Perhaps if those of us in the religious realm could buy into adverse childhood experiences, we could develop “trauma-informed churches.” We could provide church families to support children while their own families are falling apart.
- Make punitive discipline policies loving and positive. When a child is out of control, some churches request the child not come back for two weeks. The thinking behind this is that the parents need to help the child get under control. Trouble is, many are single parents, and they are out of control themselves. How can they help the child?
- Develop relationships with children. Each child should have at least one person on the child’s team on whom the child can rely on to be there. In large churches that house a hundred kids in one group, this may be a challenge, but I hope you understand the importance of relationship building. If a child comes to church and doesn’t connect with at least one adult on a regular basis, how can we ever expect the child to come to a loving relationship with Jesus Christ?
- Grandparent-like people can step up and support the children through tough times. In my own church, my husband and I have adopted a couple of little girls as our grandkids. Their grandmother passed away a couple of years ago, and some of our grandkids live far away in another state. It is a win-win for all of us.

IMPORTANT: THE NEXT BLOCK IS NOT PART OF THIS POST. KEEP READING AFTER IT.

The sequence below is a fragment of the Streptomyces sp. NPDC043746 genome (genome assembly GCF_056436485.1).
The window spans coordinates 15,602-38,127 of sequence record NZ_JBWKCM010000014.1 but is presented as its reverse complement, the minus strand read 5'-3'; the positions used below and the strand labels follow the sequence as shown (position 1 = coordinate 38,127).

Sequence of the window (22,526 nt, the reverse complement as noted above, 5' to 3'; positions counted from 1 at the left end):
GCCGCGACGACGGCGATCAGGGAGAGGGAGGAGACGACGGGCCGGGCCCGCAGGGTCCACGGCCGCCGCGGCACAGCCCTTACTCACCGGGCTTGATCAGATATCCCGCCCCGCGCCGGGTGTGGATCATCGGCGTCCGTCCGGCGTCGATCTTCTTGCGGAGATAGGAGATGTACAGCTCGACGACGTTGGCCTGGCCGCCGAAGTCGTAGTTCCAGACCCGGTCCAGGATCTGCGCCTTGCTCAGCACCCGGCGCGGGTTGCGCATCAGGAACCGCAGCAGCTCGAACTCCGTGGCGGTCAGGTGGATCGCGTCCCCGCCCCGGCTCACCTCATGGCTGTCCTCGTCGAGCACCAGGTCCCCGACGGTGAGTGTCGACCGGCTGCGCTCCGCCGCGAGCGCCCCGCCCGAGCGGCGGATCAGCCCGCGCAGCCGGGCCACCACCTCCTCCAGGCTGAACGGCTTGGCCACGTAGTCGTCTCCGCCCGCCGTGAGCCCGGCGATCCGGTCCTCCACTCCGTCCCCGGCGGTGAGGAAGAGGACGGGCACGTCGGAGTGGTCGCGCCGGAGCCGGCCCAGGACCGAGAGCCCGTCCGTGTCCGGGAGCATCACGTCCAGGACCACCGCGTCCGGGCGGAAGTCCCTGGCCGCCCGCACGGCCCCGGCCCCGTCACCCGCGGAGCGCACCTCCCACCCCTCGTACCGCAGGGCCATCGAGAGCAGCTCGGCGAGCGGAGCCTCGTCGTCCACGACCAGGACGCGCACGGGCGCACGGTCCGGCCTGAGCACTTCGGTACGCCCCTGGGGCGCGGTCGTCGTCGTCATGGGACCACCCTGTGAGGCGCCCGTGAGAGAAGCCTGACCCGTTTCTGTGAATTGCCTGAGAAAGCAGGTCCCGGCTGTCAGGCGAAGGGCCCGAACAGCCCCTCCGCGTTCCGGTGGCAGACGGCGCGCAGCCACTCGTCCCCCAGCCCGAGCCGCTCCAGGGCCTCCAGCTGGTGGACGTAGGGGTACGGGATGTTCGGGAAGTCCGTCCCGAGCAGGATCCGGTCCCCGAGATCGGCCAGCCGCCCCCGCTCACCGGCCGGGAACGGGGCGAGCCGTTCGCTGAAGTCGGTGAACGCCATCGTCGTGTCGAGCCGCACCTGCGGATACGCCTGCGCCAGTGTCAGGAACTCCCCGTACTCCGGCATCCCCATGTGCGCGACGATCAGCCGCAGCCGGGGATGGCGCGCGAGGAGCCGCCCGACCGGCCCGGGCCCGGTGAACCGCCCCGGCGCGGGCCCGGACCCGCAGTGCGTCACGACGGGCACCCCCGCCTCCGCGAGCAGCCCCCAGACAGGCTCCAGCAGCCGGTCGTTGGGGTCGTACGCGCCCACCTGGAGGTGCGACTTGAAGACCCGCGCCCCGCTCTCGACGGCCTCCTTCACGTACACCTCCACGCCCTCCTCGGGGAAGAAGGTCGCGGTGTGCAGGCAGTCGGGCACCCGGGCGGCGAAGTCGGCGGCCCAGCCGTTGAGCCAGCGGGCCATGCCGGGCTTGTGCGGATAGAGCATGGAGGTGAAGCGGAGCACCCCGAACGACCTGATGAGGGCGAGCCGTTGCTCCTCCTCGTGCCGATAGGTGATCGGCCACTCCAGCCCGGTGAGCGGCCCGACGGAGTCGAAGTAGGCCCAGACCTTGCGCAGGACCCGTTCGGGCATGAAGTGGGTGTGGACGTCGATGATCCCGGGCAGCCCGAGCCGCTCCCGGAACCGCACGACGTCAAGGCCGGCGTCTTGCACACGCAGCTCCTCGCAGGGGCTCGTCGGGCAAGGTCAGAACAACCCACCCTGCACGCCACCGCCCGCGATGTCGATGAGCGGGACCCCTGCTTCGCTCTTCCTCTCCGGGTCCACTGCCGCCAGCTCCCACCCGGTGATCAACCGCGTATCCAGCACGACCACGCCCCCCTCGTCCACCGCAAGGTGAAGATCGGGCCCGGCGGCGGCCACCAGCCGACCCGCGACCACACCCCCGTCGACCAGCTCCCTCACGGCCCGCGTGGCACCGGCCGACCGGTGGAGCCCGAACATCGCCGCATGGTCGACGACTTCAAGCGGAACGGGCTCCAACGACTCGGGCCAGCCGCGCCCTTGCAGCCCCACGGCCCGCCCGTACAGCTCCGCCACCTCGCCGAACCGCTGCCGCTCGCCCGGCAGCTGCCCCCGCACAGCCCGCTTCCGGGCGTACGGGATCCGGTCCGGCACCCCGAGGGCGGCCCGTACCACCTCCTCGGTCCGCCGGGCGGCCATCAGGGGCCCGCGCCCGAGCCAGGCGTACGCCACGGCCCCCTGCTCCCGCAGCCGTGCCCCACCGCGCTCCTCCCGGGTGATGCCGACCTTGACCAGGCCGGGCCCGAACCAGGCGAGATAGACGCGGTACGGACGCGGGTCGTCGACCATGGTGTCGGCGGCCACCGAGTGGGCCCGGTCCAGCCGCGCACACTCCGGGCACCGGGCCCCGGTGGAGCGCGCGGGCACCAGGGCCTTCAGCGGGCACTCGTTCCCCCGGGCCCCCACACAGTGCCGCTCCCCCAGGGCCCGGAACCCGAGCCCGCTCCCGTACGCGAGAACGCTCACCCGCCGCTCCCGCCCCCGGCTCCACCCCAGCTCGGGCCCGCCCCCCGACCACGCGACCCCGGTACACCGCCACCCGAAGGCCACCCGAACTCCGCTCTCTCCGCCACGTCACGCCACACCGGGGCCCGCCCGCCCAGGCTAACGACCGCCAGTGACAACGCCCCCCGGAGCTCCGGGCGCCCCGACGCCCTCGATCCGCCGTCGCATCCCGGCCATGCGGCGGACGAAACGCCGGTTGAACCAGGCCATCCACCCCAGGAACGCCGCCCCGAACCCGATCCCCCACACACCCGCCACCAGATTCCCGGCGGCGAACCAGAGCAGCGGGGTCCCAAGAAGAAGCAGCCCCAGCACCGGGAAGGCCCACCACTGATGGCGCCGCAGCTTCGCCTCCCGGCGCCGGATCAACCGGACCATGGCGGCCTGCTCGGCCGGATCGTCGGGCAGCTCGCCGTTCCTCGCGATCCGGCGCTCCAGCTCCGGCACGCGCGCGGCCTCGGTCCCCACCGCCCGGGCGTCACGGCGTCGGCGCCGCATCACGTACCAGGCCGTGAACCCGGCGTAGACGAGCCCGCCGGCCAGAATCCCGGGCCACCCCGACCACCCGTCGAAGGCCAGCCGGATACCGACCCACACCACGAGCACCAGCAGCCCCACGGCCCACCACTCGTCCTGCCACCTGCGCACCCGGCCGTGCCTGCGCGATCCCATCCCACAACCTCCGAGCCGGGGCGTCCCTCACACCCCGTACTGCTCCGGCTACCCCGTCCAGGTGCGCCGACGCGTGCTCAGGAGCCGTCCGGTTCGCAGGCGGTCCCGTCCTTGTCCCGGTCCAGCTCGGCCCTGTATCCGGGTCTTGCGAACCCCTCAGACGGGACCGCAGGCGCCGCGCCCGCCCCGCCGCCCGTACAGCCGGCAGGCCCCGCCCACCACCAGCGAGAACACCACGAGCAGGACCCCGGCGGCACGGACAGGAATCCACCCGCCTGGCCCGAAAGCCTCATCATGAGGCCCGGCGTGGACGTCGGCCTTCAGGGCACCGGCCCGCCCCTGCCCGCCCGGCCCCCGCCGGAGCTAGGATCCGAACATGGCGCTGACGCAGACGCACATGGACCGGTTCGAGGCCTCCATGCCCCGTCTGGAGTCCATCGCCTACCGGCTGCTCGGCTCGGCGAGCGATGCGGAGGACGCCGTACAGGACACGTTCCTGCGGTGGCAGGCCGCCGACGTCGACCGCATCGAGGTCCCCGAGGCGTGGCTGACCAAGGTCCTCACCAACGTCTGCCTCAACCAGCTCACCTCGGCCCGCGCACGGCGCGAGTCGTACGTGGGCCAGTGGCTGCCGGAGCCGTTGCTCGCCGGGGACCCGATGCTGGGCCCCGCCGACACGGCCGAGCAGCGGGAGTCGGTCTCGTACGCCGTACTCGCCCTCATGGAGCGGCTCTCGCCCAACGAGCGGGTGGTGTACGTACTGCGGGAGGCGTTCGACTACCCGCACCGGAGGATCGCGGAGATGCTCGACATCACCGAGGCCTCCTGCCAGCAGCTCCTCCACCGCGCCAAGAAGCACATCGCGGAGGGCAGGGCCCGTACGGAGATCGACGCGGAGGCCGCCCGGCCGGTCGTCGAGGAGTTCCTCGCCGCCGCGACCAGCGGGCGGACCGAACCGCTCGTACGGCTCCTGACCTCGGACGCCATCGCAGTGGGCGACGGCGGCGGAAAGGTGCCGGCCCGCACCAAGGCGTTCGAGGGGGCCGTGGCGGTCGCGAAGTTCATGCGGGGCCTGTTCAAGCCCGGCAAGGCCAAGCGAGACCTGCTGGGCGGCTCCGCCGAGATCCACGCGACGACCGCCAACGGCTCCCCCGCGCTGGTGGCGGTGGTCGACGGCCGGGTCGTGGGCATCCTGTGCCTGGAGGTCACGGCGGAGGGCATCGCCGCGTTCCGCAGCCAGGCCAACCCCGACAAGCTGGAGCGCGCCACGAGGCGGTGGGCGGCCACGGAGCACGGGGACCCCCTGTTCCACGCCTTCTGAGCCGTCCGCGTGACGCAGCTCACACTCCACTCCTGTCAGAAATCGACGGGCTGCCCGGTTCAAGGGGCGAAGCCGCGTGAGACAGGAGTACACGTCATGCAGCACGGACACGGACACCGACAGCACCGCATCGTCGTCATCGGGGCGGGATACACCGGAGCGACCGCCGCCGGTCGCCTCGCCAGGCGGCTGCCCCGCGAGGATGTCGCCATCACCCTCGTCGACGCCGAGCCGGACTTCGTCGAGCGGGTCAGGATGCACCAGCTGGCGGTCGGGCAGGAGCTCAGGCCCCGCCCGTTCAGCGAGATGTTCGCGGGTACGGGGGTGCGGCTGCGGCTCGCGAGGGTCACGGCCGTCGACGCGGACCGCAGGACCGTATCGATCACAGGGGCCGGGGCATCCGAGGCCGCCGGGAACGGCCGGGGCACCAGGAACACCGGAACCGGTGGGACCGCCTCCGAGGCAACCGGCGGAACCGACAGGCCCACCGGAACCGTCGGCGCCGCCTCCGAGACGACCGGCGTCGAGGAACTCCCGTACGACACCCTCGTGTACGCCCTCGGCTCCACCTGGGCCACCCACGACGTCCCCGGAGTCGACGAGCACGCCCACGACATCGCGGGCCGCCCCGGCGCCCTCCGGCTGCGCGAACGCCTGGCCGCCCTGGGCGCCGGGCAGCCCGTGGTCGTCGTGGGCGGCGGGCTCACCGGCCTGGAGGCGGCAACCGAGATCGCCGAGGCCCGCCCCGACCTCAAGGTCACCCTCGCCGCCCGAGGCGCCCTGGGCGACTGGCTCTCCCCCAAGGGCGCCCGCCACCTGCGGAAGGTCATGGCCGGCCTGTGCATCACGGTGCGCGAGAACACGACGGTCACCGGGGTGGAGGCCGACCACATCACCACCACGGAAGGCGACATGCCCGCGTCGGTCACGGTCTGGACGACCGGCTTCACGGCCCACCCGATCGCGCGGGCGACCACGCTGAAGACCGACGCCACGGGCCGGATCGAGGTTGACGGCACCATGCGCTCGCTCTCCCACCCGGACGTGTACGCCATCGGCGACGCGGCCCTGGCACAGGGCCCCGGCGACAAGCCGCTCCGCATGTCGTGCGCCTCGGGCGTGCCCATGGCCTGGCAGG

Set up support groups that can help children become resilient. Children can only be resilient when they have a support system.
“Resilience is attained and maintained through a community of caring adults that can provide at-risk children and their parents with safe, stable and nurturing relationships. It is through attunement with a safe adult that children become resilient.”
This is only the start of developing trauma-informed churches. A start that unfortunately is necessary in our world today.
This article is updated and adapted from an article originally published on the Kids & Divorce blog on September 18, 2014.
DC4K blog posts are great for training children’s leaders and volunteers, and they are free. Subscribe now.
Want to learn more about how to start a DivorceCare for Kids group for the hurting children in your community?
Did you know DC4K blog articles are on Pinterest? Divorce & Kids, Children’s Pastors, Single Parents, they’re all there.
Follow dc4kLinda on Twitter.
This article originally appeared here.